Q is for……… Quercus

A guest blog by Fernanda Castano, a paleontologist from Argentina. @ferwen on Twitter and blogger at paleonerdish.wordpress.com

The genus Quercus, in the family Fagaceae, is commonly referred to as oak. The group comprises more than 500 species and several hybrids and includes deciduous and evergreen species. The genus is native of the Northern Hemisphere and is therefore a genus that migrated during the Pleistocene, from the cool northern temperature zone to the tropics in the south.

Although the geological history of this genus could be traced back to the early Paleocene, the earliest reliable Quercus fossil in North America is from the Middle Eocene Oregon flora.

The leaves are spirally arranged and have various shapes, colors and textures with the margins entire, lobed, or toothed. The fruit is a nut called an acorn. The leaves and acorns of the oak posses a toxicity risk due the presence of tannic acid and may cause kidney damage and gastroenteritis. The pollen grain, Quercoidites, is tricolporate.

Oak wood was used in the construction of European timber-framed buildings and for the construction of ships until the 19th century.

In Greek mythology, the oak is the tree sacred to Zeus, while in the Norse mythology, the oak was sacred to the thunder god, Thor. Today, the oak is still a symbol of strength and endurance and has been chosen as the national tree of many countries.

Foliage and acorns of Quercus robur. From Wikipedia Commons.

Foliage and acorns of Quercus robur. From Wikipedia Commons.

Quercoidite pollen grain (Miocene) From Taylor et al, 2009.

Quercoidite pollen grain (Miocene) From Taylor et al, 2009.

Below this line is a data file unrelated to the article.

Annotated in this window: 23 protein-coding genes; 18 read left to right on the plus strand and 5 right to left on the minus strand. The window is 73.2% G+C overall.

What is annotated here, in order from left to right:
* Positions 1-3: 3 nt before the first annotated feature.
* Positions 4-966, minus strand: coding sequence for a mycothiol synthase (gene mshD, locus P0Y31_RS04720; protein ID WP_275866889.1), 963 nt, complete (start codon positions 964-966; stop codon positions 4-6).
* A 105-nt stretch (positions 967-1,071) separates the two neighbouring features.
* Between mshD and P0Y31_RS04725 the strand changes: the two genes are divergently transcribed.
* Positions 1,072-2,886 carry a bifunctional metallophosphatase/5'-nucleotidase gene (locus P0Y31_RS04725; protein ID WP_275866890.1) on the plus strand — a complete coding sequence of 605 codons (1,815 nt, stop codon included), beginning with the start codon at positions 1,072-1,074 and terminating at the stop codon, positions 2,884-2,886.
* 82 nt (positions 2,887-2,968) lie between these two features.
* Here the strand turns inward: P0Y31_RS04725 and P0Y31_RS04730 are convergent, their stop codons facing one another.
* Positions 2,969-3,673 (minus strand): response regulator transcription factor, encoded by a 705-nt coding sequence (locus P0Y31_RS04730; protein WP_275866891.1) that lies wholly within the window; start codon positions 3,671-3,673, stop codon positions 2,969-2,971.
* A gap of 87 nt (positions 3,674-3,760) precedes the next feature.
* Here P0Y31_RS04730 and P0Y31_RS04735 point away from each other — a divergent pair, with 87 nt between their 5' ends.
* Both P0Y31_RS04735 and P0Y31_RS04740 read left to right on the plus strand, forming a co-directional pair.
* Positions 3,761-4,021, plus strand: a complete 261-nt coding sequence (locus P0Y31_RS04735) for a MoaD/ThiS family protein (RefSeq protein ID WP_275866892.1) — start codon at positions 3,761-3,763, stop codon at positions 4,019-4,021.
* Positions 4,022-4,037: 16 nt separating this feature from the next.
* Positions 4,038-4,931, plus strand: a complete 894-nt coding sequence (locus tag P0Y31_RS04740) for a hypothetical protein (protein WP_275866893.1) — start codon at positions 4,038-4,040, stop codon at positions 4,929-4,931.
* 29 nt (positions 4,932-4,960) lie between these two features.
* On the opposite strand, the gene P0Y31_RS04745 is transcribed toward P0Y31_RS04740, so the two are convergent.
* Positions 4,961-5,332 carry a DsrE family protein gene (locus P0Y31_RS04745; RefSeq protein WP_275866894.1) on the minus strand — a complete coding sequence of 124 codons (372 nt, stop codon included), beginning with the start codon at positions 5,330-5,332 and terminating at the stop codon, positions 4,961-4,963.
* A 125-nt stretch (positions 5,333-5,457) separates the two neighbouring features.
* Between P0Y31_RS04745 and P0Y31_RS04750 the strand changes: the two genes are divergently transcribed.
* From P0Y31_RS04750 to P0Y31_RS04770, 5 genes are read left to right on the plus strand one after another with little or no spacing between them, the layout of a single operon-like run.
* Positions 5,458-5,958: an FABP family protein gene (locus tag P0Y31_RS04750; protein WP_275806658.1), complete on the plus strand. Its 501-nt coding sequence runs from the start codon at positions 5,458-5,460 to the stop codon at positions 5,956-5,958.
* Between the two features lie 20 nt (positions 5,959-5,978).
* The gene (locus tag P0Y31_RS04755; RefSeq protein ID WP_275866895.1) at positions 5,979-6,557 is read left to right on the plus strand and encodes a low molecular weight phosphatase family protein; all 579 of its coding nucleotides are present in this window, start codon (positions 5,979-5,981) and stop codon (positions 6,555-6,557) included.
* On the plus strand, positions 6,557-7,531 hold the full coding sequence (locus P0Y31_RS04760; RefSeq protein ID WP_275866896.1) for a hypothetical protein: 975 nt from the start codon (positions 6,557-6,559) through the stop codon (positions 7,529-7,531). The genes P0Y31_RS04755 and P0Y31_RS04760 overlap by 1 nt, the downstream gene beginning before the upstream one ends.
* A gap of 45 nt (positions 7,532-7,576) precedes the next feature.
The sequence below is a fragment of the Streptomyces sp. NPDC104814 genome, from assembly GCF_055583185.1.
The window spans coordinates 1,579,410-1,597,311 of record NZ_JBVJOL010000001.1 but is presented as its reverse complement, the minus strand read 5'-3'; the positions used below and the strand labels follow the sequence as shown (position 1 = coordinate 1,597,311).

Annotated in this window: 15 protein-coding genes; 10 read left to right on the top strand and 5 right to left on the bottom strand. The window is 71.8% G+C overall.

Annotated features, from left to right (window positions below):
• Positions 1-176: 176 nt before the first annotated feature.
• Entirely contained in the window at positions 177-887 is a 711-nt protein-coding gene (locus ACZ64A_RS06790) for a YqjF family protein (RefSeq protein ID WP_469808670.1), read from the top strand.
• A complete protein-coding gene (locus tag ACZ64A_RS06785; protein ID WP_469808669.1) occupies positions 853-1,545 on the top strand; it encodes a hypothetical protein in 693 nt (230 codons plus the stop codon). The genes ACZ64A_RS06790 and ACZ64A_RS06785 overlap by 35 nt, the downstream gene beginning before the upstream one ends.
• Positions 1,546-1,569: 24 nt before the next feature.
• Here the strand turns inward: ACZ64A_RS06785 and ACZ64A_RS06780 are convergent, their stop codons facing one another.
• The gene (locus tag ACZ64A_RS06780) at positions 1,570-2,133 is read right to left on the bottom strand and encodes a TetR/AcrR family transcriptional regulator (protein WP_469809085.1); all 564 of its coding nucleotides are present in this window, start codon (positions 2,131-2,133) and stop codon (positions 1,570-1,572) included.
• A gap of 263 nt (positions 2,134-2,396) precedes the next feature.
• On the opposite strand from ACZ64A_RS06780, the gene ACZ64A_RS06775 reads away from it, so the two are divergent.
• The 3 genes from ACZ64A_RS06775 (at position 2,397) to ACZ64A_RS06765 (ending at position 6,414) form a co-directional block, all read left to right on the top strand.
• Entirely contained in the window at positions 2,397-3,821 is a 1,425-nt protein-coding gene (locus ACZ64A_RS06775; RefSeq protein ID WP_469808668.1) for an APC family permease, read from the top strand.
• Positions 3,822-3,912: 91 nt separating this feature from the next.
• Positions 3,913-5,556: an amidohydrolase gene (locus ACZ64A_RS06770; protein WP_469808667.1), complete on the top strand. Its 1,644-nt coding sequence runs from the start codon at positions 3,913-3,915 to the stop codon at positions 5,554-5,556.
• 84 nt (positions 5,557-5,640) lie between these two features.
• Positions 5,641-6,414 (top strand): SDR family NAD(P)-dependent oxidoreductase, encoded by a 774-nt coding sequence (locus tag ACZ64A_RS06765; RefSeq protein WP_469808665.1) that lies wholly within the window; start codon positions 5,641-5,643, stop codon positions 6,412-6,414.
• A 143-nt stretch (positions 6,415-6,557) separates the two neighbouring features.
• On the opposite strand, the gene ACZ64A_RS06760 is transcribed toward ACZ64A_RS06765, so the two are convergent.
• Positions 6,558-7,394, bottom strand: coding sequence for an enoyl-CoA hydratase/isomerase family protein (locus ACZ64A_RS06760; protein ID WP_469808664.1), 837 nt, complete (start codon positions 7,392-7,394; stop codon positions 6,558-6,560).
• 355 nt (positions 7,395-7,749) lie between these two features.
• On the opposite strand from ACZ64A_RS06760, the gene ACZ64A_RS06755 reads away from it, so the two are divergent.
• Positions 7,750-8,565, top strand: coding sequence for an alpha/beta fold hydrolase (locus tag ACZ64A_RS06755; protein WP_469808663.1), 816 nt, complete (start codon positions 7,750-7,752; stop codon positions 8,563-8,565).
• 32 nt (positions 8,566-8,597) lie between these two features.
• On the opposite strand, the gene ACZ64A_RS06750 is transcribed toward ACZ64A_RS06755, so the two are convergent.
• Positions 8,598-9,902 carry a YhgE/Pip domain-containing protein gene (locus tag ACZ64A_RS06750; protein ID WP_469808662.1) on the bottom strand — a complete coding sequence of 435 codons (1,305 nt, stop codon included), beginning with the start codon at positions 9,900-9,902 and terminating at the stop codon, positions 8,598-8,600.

Major Oak in Sherwood  Forest, Nottinghamshire. According to folklore, it was used by Robin Hood for shelter. From Wikipedia Commons

Major Oak in Sherwood Forest, Nottinghamshire. According to folklore, it was used by Robin Hood for shelter. From Wikipedia Commons

References:

Edith L. Taylor,Thomas N. Taylor,Michael Krings, 2009, Paleobotany: The Biology and Evolution of Fossil Plants, Academic Press.

Xing et al, 2013, A new Quercus species from the upper Miocene of southwestern China and its ecological significance, Review of Palaeobotany and Palynology, Elsevier.

Botanising Israel, an epic adventure of war and wildflowers, part 4

From our base at En Gedi we headed to Jerusalem for a day, the friends we were in Israel with wanted to see the culture and sights of the worlds oldest city and we took the opportunity to visit Jerusalems Botanic Gardens in the hope of seeing some of those illusive Iris. We got there to find that the botanic garden had experienced the worst snow it had ever seen just a couple of months earlier and was in the process of a major clearup opperation. However the extreme weather hadn’t stopped the native plants from putting on a show.

the walls of Jerusalem are full of wildflowers

the walls of Jerusalem are full of wildflowers

Onosma orientalis growing out of the city walls

Onosma orientalis growing out of the city walls

devistation at Jerusalem Botanic gardens

devistation at Jerusalem Botanic gardens

The introduced Oxalis pescaprae putting on a show

The introduced Oxalis pescaprae putting on a show

 

Almost the first thing we saw on entering the gardens was a display containing native israeli wildflowers.

Iris atropurpurea on display just inside the garden entrance

Iris atropurpurea on display just inside the garden entrance

Iris mariae our very own Oncocyclus iris in flower at Jerusalem Botanic gardens

Iris mariae, our very own Oncocyclus iris, in flower at Jerusalem Botanic gardens

 

Tulipa sylvestris

Tulipa sylvestris

 

Astragalus cretaceus

Astragalus cretaceus

peaonia mascula

peaonia mascula not yet in flower.

Salvia bractiata an extinct native being planted out in the garden having been rescued from oblivion.

Salvia bractiata an extinct native being planted out in the garden having been rescued from oblivion.

Salvia bractiata conservation bed

Salvia bractiata conservation bed

a very small plant with a big heap of hope, Salvia bractiata

a very small plant with a big heap of hope, Salvia bractiata

Narcissus tazetta the Israeli native Narcissus species

Narcissus tazetta the Israeli native Narcissus species

scilla hyacinthoides

scilla hyacinthoides

Iris atropurpurea

Iris atropurpurea

JERUSALEM

JERUSALEM

To be continued………